The position statements of organisations such as the RSPCA, AVA, PPGA, and similar internationally, are based on cherry-picked and flawed research.
Most research being cited is owner surveys, opinion pieces or flawed studies that don’t even remotely represent what professional trainers do.
Weak research is cited, and then literature reviews including that weak research appear to give more credibility to it.
This is what’s known as ‘garbage in/garbage out’ – making unreliable conclusions from unreliable research.
In Australia and internationally the loudest industry voices are attempting to ban tools and recommend which training approaches should or shouldn’t be used based on a lie. While that may seem to be an extreme statement I can assure you it’s not, and this video demonstrates that.
It’s time we look deeper into the statements made by these organisations rather than seeing a reference list and assuming it must be sound.
Electronic training collars and prong collars are being banned in numerous states and countries based on this lie; a lie that few are questioning.
The PDTA will be contacting these organisations directly and requesting they review these statements and remove false claims and citations.
We will also keep them on topic as whenever they are questioned they invariably move the goal posts.
T𝐡𝐢𝐬 𝐢𝐬 𝐯𝐞𝐫𝐲 𝐢𝐦𝐩𝐨𝐫𝐭𝐚𝐧𝐭 𝐭𝐨 𝐥𝐢𝐬𝐭𝐞𝐧 𝐭𝐨, 𝐚𝐛𝐬𝐨𝐫𝐛 𝐚𝐧𝐝 𝐭𝐡𝐢𝐧𝐤 𝐚𝐛𝐨𝐮𝐭.
All over the world, dog owners are being told that the “𝒎𝒐𝒅𝒆𝒓𝒏, 𝒔𝒄𝒊𝒆𝒏𝒕𝒊𝒇𝒊𝒄 𝒘𝒂𝒚” to train dogs is the only way.
𝐁𝐮𝐭 𝐢𝐬 𝐢𝐭 𝐣𝐮𝐬𝐭 “𝐣𝐮𝐧𝐤 𝐬𝐜𝐢𝐞𝐧𝐜𝐞”?
Real science doesn’t mind being questioned, it comes from transparency and open-minded discussion, research, practice and results.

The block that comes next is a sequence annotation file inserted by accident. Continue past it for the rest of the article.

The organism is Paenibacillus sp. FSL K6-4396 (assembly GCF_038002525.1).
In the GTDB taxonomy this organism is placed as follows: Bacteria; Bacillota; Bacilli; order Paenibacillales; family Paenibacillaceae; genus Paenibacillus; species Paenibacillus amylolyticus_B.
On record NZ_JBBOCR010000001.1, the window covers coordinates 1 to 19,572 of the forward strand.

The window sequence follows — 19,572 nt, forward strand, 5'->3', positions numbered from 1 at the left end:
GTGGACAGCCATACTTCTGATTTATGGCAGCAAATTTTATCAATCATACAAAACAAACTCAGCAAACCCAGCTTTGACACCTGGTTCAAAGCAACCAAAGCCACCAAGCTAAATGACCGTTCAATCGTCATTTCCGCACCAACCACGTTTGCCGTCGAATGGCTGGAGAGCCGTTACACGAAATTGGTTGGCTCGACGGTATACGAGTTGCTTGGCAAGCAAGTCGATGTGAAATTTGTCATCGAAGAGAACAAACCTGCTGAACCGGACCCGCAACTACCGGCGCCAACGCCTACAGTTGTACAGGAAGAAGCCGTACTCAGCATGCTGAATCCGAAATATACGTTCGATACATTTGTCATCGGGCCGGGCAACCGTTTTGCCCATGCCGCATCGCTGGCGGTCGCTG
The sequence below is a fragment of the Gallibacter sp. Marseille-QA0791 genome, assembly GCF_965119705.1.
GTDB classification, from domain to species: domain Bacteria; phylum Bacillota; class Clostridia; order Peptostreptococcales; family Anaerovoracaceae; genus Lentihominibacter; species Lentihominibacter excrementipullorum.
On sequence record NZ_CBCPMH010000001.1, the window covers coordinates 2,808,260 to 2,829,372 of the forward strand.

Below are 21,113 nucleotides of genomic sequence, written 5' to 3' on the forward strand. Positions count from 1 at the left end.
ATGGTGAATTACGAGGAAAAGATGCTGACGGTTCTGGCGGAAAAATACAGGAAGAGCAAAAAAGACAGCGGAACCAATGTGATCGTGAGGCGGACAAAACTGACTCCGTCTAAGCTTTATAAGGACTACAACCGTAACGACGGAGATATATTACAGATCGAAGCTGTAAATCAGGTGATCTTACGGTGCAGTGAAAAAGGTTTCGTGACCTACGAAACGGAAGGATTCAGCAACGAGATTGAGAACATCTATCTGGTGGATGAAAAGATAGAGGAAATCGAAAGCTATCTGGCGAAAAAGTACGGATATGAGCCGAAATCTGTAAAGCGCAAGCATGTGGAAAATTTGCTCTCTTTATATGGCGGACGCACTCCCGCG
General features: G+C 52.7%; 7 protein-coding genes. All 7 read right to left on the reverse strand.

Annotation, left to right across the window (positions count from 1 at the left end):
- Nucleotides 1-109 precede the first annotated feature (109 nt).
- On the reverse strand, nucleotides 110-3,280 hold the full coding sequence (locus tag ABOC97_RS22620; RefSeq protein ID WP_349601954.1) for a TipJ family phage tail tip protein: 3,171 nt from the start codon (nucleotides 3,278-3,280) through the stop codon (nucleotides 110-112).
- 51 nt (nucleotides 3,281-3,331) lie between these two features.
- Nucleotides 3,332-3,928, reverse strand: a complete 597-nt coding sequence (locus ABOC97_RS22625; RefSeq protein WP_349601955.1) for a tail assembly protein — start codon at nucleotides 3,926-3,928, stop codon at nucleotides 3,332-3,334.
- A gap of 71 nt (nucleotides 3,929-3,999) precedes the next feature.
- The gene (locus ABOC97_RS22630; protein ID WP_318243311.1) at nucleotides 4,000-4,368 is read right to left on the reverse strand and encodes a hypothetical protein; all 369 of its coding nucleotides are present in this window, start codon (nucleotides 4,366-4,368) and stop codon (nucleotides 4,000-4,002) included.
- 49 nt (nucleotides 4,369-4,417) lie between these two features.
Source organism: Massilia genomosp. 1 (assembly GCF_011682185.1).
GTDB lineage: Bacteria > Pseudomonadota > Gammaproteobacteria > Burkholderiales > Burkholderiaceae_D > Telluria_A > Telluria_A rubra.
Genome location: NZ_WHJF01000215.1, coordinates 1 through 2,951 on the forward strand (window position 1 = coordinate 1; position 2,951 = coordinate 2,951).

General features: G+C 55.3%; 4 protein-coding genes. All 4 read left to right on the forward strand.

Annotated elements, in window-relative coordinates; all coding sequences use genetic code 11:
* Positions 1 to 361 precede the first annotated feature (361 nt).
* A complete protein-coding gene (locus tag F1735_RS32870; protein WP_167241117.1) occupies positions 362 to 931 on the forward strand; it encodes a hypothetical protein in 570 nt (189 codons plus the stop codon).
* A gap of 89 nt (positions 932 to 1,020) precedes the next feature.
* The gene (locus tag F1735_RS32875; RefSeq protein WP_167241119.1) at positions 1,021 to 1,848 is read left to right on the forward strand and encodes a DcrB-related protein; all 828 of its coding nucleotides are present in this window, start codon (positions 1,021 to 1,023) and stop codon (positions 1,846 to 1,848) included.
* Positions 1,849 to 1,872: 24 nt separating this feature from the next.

Junk science comes from people who 𝒕𝒂𝒍𝒌 𝒂 𝒍𝒐𝒕 𝒂𝒏𝒅 𝒔𝒉𝒐𝒘 𝒏𝒐𝒕𝒉𝒊𝒏𝒈.
Who attack others who don’t agree with them and form 𝐭𝐡𝐞𝐢𝐫 𝐨𝐩𝐢𝐧𝐢𝐨𝐧𝐬 only validated by 𝑪𝒉𝒆𝒓𝒓𝒚 𝑷𝒊𝒄𝒌𝒊𝒏𝒈 𝒍𝒊𝒕𝒕𝒍𝒆 𝒑𝒊𝒆𝒄𝒆𝒔 𝒐𝒇 𝒍𝒐𝒕𝒔 𝒐𝒇 𝒔𝒕𝒖𝒅𝒊𝒆𝒔.
Yes, their opinion, because unless they have real science, evidence and or experience in this field, their opinion is no more valid than yours.
Do you know that in the latest bid to ban the prong collar in Queensland and Tasmania, the scientific studies the ban is being based on, 𝒅𝒐 𝒏𝒐𝒕 𝒆𝒗𝒆𝒏 𝒊𝒏𝒄𝒍𝒖𝒅𝒆 𝑨𝑵𝒀 𝒕𝒆𝒔𝒕𝒊𝒏𝒈 𝒐𝒏 𝒕𝒉𝒆 𝒑𝒓𝒐𝒏𝒈 𝒄𝒐𝒍𝒍𝒂𝒓.
We have emailed a vet that has been very outspoken about the “harms” a prong collar can cause, and asked them for evidence, research, studies, or citations to support their claims, and look at the answers give!
VET Behaviourist “𝑰 𝒂𝒄𝒄𝒆𝒑𝒕 𝒕𝒉𝒂𝒕 𝒚𝒐𝒖 𝒅𝒆𝒔𝒊𝒓𝒆 𝒗𝒂𝒍𝒊𝒅𝒂𝒕𝒊𝒐𝒏 𝒕𝒐 𝒖𝒔𝒆 𝒐𝒓 𝒏𝒐𝒕 𝒖𝒔𝒆 𝒄𝒓𝒖𝒆𝒍 𝒂𝒏𝒅 𝒔𝒄𝒊𝒆𝒏𝒕𝒊𝒇𝒊𝒄𝒂𝒍𝒍𝒚 𝒉𝒂𝒓𝒎𝒇𝒖𝒍 𝒎𝒆𝒕𝒉𝒐𝒅𝒔 𝒐𝒇 𝒕𝒓𝒂𝒊𝒏𝒊𝒏𝒈, 𝒃𝒖𝒕 𝑰 𝒘𝒊𝒍𝒍 𝒏𝒐𝒕 𝒃𝒆 𝒂𝒏𝒔𝒘𝒆𝒓𝒊𝒏𝒈 𝒚𝒐𝒖𝒓 𝒒𝒖𝒆𝒔𝒕𝒊𝒐𝒏𝒔, 𝒎𝒂𝒊𝒏𝒍𝒚 𝒃𝒆𝒄𝒂𝒖𝒔𝒆 𝒕𝒉𝒆 𝒆𝒗𝒊𝒅𝒆𝒏𝒄𝒆 𝒊𝒔 𝒂𝒍𝒓𝒆𝒂𝒅𝒚 𝒐𝒖𝒕 𝒕𝒉𝒆𝒓𝒆”
Now, our thinking is this, if someone asks why we support the use of the tool, 𝐰𝐞 𝐰𝐢𝐥𝐥 𝐠𝐢𝐯𝐞 𝐭𝐡𝐞𝐦 𝐚𝐬 𝐦𝐮𝐜𝐡 𝐢𝐧𝐟𝐨𝐫𝐦𝐚𝐭𝐢𝐨𝐧 𝐚𝐬 𝐰𝐞 𝐡𝐚𝐯𝐞 𝐭𝐨 𝐬𝐮𝐩𝐩𝐨𝐫𝐭 𝐨𝐮𝐫 𝐨𝐩𝐢𝐧𝐢𝐨𝐧𝐬 𝐫𝐢𝐠𝐡𝐭, 𝐰𝐡𝐲 𝐡𝐢𝐝𝐞?
That can’t be true you might say, 𝗯𝘂𝘁 𝗶𝘁 𝟭𝟬𝟬% 𝗶𝘀 𝘁𝗿𝘂𝗲.
Does Australia make laws on Junk Science?
Do you support junk science?
In conclusion, the RSPCA is a well-respected organisation that does valuable work in the area of animal welfare.
However, their use of junk science in order to further their own agenda is deeply concerning.
It is important that we as consumers are aware of this and make sure we do our own research before supporting the RSPCA.